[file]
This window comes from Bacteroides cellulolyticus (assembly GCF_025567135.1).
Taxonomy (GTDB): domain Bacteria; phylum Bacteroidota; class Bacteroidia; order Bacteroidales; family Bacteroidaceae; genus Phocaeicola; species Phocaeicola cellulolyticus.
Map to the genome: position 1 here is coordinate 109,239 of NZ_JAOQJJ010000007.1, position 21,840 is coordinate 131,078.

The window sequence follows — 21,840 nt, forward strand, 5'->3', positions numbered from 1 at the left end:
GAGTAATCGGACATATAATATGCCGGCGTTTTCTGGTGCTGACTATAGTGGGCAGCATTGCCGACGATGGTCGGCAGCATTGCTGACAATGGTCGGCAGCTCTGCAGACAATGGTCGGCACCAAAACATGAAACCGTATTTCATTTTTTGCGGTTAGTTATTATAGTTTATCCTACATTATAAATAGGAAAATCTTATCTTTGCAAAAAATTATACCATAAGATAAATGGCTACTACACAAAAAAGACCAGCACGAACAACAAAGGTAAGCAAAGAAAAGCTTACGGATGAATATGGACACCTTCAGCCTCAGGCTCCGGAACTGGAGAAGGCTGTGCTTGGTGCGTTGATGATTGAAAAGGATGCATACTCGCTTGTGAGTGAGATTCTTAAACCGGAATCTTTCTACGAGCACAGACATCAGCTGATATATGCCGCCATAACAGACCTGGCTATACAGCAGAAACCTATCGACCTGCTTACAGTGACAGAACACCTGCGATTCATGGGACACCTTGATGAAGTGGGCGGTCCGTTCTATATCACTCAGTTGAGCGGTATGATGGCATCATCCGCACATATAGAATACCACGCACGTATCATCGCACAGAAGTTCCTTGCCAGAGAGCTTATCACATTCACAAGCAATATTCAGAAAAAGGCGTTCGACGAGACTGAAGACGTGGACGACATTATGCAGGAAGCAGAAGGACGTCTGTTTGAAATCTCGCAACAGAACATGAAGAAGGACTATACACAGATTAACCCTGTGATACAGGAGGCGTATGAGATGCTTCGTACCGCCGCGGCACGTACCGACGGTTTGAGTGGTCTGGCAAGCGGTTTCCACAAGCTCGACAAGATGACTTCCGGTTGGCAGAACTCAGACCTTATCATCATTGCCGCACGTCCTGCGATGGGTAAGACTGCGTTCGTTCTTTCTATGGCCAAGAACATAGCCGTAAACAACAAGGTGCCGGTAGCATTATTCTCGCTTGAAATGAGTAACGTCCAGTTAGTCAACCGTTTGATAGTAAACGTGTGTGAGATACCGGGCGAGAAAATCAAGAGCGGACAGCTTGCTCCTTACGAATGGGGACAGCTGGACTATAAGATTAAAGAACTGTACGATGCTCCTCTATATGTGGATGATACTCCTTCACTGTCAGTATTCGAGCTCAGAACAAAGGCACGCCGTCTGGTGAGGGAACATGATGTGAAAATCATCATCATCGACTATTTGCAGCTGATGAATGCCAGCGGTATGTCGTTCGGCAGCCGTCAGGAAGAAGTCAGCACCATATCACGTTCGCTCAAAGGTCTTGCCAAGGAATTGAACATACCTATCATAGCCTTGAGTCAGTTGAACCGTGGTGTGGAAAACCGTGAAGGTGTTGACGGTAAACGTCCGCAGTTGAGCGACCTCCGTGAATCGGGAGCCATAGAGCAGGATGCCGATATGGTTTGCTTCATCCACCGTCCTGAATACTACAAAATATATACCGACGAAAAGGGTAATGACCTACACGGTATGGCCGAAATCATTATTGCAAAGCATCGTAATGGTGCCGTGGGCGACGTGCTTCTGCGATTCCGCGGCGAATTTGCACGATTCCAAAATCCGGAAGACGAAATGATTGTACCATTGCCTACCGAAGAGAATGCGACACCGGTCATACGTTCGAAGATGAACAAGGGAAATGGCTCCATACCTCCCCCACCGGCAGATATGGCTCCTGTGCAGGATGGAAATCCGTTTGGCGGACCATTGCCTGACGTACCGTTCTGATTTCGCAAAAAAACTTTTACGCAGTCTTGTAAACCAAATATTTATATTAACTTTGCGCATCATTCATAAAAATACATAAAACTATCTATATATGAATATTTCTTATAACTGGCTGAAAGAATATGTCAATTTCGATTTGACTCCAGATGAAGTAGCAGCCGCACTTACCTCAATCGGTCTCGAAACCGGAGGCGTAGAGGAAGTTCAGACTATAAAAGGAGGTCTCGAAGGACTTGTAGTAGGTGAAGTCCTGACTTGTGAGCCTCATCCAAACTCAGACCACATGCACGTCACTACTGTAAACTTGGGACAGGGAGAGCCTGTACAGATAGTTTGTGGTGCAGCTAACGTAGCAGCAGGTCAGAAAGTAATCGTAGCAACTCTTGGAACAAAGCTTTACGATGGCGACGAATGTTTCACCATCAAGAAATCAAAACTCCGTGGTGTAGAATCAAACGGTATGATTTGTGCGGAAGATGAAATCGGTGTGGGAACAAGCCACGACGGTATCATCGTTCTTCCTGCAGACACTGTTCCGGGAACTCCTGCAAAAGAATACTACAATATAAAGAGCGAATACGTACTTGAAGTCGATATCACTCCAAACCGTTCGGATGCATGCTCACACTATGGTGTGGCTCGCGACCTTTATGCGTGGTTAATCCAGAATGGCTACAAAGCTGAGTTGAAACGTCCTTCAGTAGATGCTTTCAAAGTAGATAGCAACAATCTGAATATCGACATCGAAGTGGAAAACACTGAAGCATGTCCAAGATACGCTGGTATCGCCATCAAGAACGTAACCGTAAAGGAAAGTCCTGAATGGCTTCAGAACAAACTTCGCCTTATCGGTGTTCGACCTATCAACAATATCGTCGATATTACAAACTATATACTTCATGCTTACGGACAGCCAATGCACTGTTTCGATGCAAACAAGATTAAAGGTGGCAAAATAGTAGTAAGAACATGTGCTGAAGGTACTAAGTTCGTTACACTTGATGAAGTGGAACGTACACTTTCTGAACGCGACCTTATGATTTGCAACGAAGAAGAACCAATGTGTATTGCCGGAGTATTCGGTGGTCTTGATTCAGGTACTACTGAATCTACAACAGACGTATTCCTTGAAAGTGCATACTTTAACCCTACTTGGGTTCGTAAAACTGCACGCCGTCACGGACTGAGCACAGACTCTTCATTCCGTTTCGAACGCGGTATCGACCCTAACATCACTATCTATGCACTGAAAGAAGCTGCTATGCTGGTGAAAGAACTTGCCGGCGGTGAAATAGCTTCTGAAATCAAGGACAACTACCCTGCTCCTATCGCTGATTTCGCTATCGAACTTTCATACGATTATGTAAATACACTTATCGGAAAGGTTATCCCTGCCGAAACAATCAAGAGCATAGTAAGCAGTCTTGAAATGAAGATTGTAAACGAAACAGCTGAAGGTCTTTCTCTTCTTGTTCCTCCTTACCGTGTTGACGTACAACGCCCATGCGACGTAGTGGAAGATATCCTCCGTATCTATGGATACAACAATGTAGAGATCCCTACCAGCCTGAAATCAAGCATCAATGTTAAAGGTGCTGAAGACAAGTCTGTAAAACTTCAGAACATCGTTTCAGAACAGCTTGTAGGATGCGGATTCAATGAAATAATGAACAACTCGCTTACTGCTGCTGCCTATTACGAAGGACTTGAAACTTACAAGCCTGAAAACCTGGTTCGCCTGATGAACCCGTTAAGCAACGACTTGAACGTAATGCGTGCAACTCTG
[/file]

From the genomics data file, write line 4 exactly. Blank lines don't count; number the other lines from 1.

The window sequence follows — 21,840 nt, forward strand, 5'->3', positions numbered from 1 at the left end: